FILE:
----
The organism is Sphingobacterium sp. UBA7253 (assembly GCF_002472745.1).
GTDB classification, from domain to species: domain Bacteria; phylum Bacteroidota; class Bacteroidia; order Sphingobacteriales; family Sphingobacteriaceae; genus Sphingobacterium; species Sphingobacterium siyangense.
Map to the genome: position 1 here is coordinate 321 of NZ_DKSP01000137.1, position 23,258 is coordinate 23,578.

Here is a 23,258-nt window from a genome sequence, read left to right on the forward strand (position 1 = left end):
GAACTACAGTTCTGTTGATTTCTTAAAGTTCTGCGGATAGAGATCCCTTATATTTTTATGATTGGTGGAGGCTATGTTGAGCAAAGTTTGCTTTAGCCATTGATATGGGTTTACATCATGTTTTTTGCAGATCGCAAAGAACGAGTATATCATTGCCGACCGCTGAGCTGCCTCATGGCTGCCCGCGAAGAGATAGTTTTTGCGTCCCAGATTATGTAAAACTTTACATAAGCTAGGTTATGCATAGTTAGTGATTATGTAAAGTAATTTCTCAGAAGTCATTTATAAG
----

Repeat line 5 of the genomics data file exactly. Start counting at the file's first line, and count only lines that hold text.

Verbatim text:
GAACTACAGTTCTGTTGATTTCTTAAAGTTCTGCGGATAGAGATCCCTTATATTTTTATGATTGGTGGAGGCTATGTTGAGCAAAGTTTGCTTTAGCCATTGATATGGGTTTACATCATGTTTTTTGCAGATCGCAAAGAACGAGTATATCATTGCCGACCGCTGAGCTGCCTCATGGCTGCCCGCGAAGAGATAGTTTTTGCGTCCCAGATTATGTAAAACTTTACATAAGCTAGGTTATGCATAGTTAGTGATTATGTAAAGTAATTTCTCAGAAGTCATTTATAAG